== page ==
Vaccination Facts



  • Vaccination helps to protect you against an infectious disease by exposing you to a mild or dead version of the germ in order to make your body build up protection in the form of antibodies.
  • Vaccination is also called immunization, because it builds up your resistance or immunity to a disease.
  • In passive immunization you are injected with substances such as antibodies which have already been exposed to the germ. This gives instant but short-lived protection.
  • Vaccinations are crucial in many tropical regions where diseases are more widespread.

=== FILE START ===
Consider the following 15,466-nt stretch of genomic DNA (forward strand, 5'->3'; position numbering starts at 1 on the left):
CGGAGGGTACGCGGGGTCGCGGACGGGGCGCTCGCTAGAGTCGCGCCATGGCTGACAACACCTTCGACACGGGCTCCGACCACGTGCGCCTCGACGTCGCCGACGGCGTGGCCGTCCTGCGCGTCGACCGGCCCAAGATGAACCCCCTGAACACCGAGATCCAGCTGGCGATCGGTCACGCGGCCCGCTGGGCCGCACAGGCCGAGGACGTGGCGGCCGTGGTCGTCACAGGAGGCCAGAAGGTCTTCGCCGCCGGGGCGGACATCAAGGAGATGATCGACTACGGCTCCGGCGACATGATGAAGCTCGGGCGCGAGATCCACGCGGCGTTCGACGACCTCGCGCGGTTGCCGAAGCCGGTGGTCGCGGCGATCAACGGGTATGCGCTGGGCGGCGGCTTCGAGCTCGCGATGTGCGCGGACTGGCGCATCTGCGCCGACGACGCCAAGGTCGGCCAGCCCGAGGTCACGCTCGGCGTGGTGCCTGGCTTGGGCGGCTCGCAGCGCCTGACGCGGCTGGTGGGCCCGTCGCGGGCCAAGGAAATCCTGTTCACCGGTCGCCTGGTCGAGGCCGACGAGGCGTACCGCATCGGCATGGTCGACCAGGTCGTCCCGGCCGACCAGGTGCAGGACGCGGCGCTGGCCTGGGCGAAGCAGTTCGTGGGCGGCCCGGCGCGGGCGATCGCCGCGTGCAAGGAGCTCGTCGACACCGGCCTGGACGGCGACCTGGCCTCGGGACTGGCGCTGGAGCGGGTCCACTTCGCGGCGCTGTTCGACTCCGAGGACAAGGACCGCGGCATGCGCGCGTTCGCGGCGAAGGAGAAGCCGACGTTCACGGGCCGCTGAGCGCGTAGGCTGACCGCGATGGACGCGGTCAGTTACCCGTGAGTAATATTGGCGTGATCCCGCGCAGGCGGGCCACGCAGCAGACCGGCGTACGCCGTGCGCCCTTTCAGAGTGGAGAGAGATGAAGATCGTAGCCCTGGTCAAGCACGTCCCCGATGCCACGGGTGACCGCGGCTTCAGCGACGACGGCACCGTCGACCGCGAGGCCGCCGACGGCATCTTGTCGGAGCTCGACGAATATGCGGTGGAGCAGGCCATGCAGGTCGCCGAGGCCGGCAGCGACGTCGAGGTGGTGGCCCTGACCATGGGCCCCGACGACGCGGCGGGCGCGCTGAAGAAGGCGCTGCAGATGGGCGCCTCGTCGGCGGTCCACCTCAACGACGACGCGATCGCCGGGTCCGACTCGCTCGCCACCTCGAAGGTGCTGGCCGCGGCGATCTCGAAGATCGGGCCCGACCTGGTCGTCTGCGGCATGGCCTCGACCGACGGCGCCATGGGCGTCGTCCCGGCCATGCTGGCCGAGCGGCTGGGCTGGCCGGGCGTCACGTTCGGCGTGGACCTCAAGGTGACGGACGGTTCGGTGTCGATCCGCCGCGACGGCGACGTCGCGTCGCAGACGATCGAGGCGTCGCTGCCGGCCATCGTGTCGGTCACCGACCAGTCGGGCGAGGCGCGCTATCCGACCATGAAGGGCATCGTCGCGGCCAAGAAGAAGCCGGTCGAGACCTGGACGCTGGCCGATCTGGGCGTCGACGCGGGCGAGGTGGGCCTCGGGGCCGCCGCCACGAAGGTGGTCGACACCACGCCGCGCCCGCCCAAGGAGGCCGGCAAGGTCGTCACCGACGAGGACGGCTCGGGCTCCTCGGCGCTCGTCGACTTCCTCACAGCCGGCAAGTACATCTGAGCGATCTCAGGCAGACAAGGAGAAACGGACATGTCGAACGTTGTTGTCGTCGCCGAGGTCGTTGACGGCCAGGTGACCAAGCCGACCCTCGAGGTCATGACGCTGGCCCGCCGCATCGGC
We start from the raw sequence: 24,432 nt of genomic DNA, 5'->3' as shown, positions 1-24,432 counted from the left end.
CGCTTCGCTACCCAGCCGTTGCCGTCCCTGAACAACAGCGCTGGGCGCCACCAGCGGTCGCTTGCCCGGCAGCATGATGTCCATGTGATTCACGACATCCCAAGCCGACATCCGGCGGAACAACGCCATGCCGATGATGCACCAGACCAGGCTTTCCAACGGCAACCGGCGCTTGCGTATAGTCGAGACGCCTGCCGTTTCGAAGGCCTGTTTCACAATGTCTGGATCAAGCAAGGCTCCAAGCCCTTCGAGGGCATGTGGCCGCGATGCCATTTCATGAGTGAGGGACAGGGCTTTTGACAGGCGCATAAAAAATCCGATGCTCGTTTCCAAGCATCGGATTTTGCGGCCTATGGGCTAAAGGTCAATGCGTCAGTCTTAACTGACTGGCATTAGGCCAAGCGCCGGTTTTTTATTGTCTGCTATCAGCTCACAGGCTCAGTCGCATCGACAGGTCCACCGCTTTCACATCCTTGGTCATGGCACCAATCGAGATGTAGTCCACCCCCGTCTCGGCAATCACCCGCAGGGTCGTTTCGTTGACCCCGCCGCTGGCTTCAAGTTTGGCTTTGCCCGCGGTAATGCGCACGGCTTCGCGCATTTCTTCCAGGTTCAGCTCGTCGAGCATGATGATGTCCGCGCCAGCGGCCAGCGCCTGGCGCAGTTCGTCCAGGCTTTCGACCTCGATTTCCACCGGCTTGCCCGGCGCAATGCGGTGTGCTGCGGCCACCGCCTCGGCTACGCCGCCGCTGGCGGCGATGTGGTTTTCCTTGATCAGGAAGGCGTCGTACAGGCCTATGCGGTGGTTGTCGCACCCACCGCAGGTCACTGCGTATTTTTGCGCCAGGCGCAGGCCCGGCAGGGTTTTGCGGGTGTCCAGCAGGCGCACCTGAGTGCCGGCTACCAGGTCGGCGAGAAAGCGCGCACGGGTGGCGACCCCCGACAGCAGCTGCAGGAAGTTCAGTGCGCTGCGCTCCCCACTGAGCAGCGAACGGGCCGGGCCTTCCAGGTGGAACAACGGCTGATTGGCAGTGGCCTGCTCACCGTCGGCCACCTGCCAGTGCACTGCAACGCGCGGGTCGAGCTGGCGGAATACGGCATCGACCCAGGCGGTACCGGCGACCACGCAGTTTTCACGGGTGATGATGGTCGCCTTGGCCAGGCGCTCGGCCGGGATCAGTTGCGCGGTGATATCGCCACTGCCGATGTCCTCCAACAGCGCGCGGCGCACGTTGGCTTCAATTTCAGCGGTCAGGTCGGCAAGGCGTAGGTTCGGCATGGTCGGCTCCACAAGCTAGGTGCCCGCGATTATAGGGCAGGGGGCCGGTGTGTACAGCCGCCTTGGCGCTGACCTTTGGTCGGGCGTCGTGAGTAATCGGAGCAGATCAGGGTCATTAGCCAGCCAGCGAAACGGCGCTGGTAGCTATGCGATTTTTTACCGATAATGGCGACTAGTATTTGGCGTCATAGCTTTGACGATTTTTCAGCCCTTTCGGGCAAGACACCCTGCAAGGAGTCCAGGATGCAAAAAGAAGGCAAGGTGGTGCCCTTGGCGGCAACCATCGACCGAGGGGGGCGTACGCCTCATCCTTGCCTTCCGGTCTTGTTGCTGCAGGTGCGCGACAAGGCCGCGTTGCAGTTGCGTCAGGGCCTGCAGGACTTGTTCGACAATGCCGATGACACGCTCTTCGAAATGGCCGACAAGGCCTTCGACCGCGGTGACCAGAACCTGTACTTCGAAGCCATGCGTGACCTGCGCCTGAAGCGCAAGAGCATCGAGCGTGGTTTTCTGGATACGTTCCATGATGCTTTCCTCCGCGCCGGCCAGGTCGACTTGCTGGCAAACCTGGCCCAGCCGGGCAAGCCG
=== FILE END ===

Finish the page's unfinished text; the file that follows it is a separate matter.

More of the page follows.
• In active immunization you are given a killed or otherwise harmless version of the germ. Your body makes the antibodies itself for long-term protection.
  • Children in many countries arc given a series of vaccinations as they grow up, to protect them against diseases such as polio, diphtheria and tetanus.
  • The measles vaccine carries a 1-in-87,000 chance of causing encephalitis (brain inflammation).
  • In cholera, typhoid, rabies and flu vaccines, the germ in the vaccine is killed to make it harmless.
  • In measles, mumps, polio and rubella vaccines, the germ is live attenuated – this means that its genes or other parts have been altered in order to make it harmless.
  • In diphtheria and tetanus vaccines, the germ’s toxins (poisons) are removed (4) make them harmless.
  • The hepatitis B vaccine can be prepared by genetic engineering.